The NFC Forum, responsible for the Near Field Communications standard, has released specifications for the four different kinds of tag making up the NFC standard, and three of them might seem strangely familiar.
Tags of Type 1 and 2 are based on ISO14443A, so Londoners are already using NFC under the Oyster brand.
ISO14443C was stalled in development before Sony and NTT DoCoMo took the standard out of the ISO and called it FeliCa. FeliCa is now widely deployed in Japan for ticketing, and forms the basis of the EDY payment system - the NFC Type 3 is basically a FeliCa chip, so the Japanese are already using NFC too.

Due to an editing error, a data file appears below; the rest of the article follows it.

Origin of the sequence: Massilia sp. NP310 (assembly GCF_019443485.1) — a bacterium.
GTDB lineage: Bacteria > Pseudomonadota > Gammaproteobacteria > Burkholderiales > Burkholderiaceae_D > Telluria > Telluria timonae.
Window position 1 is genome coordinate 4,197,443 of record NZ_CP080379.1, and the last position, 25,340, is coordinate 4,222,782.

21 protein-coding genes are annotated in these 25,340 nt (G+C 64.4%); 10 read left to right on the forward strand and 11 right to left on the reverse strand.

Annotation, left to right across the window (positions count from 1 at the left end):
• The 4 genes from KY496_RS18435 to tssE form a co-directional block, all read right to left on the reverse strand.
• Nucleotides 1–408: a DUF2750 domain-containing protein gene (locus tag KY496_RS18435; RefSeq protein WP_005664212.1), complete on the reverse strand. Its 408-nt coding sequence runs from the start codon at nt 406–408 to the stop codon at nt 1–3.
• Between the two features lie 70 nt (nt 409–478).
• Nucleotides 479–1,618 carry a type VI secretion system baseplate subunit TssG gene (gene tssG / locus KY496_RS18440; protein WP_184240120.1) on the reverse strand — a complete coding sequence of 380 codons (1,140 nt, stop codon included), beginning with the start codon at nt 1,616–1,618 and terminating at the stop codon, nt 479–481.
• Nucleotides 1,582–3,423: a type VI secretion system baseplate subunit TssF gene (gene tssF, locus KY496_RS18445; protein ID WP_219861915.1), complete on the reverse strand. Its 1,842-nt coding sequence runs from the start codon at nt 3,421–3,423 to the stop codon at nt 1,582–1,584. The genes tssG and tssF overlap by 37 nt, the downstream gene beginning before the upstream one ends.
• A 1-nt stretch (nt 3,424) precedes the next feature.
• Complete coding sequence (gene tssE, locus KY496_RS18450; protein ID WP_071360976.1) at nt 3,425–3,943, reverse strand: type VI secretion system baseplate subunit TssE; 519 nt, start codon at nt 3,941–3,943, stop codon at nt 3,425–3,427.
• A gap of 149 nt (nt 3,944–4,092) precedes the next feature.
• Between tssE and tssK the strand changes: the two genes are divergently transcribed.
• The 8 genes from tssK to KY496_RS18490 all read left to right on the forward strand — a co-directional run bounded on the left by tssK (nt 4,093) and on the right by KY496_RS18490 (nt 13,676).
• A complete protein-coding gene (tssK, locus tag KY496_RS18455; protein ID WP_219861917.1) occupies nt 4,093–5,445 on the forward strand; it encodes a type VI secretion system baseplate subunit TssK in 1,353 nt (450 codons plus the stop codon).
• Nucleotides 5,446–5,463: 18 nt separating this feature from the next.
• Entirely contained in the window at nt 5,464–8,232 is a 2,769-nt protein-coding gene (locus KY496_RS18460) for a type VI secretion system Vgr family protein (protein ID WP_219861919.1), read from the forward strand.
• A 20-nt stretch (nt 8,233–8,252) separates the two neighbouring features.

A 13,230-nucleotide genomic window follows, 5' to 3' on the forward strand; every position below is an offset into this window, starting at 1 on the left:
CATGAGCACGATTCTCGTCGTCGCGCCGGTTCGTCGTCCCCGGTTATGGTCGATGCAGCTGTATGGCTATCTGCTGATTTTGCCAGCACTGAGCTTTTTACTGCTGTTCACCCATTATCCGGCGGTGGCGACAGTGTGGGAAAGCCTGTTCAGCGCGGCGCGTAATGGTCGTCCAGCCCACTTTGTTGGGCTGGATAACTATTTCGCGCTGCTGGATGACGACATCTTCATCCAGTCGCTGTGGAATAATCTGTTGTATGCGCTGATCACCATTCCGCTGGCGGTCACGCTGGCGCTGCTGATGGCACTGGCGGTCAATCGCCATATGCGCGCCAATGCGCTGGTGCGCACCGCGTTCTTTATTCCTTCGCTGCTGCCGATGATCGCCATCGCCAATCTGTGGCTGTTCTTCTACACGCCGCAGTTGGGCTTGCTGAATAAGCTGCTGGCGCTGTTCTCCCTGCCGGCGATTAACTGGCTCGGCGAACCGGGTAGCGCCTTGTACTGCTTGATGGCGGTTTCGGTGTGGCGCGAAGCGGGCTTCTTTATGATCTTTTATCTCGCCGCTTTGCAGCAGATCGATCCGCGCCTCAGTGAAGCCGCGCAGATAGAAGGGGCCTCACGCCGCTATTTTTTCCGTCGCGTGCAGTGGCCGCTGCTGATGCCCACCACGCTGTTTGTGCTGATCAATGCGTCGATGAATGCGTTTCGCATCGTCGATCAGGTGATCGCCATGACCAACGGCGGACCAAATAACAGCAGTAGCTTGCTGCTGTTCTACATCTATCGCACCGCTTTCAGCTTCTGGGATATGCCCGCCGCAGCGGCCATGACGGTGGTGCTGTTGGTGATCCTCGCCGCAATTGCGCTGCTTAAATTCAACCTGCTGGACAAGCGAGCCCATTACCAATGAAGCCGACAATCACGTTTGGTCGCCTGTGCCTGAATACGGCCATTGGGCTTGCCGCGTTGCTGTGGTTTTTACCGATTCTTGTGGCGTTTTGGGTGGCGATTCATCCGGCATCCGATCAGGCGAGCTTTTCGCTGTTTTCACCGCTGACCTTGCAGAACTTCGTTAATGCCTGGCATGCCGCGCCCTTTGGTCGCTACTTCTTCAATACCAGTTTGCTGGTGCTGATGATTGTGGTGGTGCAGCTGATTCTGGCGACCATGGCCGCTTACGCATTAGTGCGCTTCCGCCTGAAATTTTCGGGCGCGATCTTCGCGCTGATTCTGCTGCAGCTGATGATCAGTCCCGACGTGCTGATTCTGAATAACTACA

Type 4 tags are what's most likely to turn up in modern devices - compatible with Types 1 and 2, but with 32KB of memory per application and a communication speed of up to 424Kb/sec. A Type 4 tag could contain an Oyster application (should London Transport decide to release one), and perhaps a Mastercard PayPass application too.
The concept is that punters could install and remove applications as they wish, perhaps using their mobile phone interface to manage the installed applications on the embedded NFC chip in their handset.
Backwards compatibility with existing standards makes sense, though it seems compatibility with FeliCa would have been technically too complicated. This means Type 3 NFC tags are unlikely to get used outside Japan, and unlikely to be called anything other than FeliCa, while the rest of the world skips past to Type 4 while maintaining compatibility with the basic systems already deployed.
Having Type 3 does mean the NFC Forum can claim its billion tags though, and take credit for all those FeliCa applications the Japanese have been enjoying for years. ®